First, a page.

Looking at the tag heat map, the users can filter the conversation based on the location they are interested in. Now we can spin off location-specific topic forums, which can be spawned as different chat rooms or forums.

The possibilities are many, but for this demo, let’s keep the focus limited to generating the tags alone. And for that, we are going to use the Amazon Comprehend service. You can check out the source code of this chatroom app here in GitHub.

But before you jump to the code level details, let’s have a look at the components of this app and their major functionality.

The ChatEngine Framework

PubNub ChatEngine already has the required features to build such an app. It not only provides a simple chat UI for getting started but also takes care of all the backend heavy lifting to ensure that the chat messages are exchanged in realtime, by leveraging the PubNub Data Stream Network (the hard part).

Start building your own chat app by following the ChatEngine Quickstart Guide and get the sample UI code generated for the app. However, to demonstrate this chat app, we have already customized the code and have defined a set of users along with a pre-scripted chat conversation to mimic the Zika advisory service.

There are three types of users in this chat app:

  • Moderator – An user who logs in to the chat room as moderator and also acts as the official communicator for all advisory messages related to Zika.
  • Dummy Users – A set of users who log in to the chat room randomly but they are just listeners.
  • Human User – This is the user that logs in when you launch the app UI. This user is represented by the name “Peter.â€�

The moderator’s actions are scripted through this Node.js script. Initially, when the moderator logs in, it starts reading a text file that contains prescripted lines containing information about Zika virus.

//Read and publish the Zika news from file
var s = fs.createReadStream('eventJournal.txt')
        // pause the readstream
        lineNr += 1;
        // process line here and call s.resume() when rdy
        // function below was for logging memory usage
                "comprehend" :{
                    "sender" : "zika-news",
                    "text" : data
        },(randomInt(15,25) * 1000),line)
        // resume the readstream, possibly from a callback
    .on('error', function(err){
        console.log('Error while reading file.', err);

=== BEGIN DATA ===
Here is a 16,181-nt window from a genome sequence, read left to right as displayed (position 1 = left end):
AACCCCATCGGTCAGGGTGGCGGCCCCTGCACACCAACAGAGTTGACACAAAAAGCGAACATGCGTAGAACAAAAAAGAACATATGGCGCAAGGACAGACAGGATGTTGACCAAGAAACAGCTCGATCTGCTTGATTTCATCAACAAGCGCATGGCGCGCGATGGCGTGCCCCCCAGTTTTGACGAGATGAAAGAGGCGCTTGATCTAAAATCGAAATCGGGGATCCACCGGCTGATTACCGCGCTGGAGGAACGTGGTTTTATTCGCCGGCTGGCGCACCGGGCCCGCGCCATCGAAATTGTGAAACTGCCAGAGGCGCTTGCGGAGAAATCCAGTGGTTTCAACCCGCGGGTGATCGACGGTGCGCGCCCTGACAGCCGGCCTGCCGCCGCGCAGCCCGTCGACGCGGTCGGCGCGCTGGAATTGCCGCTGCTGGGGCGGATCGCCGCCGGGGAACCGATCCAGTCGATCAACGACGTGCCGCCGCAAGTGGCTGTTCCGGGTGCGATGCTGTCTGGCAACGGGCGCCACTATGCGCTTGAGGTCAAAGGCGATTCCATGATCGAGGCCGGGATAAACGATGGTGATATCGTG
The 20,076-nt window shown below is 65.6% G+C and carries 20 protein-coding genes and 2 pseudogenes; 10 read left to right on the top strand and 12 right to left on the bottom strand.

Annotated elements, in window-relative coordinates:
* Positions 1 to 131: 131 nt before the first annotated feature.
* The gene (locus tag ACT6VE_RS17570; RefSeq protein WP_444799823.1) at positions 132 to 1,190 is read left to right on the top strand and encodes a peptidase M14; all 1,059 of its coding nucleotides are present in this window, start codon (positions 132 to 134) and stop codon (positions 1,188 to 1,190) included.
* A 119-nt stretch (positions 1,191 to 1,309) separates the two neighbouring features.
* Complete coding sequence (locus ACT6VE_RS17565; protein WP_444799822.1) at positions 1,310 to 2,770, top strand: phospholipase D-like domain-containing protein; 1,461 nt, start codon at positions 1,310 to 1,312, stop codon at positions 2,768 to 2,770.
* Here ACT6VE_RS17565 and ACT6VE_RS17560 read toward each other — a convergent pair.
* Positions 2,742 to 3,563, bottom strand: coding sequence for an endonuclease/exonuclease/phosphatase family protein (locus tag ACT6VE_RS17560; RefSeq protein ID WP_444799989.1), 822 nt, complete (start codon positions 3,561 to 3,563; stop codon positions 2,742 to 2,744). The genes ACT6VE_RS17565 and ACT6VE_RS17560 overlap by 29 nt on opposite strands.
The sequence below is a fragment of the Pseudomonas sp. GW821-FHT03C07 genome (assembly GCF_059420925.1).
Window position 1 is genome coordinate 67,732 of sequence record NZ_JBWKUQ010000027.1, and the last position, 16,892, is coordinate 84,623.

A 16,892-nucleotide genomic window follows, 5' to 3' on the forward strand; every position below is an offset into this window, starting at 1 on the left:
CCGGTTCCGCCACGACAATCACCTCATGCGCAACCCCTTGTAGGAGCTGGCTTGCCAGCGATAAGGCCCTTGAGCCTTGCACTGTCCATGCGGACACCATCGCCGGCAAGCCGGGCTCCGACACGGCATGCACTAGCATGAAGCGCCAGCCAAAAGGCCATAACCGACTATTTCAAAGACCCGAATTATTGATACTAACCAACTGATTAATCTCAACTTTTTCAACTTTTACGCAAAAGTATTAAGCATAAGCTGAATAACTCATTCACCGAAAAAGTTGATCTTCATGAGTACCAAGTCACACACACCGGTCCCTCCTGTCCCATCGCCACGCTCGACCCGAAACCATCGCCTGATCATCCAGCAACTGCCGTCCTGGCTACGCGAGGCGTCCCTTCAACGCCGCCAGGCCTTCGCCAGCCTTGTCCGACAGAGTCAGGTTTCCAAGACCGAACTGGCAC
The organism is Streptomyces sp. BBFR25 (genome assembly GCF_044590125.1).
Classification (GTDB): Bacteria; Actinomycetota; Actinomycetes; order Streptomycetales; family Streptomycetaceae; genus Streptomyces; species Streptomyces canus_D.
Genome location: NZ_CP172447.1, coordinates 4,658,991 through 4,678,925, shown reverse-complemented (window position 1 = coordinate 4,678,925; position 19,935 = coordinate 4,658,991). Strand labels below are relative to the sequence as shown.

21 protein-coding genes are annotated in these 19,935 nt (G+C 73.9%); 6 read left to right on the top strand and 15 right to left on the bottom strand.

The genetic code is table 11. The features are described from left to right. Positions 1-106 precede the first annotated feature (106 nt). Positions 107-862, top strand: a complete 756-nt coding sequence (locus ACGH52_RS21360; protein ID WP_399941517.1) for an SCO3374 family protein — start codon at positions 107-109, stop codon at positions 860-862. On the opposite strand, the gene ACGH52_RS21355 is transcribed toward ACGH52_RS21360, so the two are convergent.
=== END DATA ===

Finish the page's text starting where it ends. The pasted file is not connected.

.on('end', function(){
        console.log('Read entire file.');
                    "comprehend" :{
              		      "sender" : "zika-news",
            		      "text" :" That's it for today, goodbye folks"

Everytime the human user or the moderator sends a chat message, it is framed as a JSON request and sent to a PubNub Function.

                "comprehend" :{
                    "sender" : "zika-news",
                    "text" : data

And PubNub Function forwards it to all chat clients with the count of all locations that have been described in the chat conversation. This information is used to generate the color intensity for tag heat map in the chat UI.

// Update Tags with Heatmap
const updateTags = (locCount) => {
    for (var loc in locCount) {
        var locId = loc.replace(/[ ,]/g,'-');
        if($('#'+locId).length == 0){
            $('#tagcont').append('<div id="'+locId + '" class="tags">' + loc + '</div>');

PubNub Functions

By default, creating a chat engine app instance also creates a PubNub Function to orchestrate the chat messages.

However, in this chat app, we need to do additional processing to find out the location information on each chat message. For this purpose, we have to use another PubNub Function.

Amazon Comprehend

Amazon Comprehend does the real trick of finding out the location names within a text. Amongst the many natural language processing features supported by it, finding an entity within a text can really help decipher the true meaning. Comprehend supports different types of entities, such as dates, quantities, persons, locations.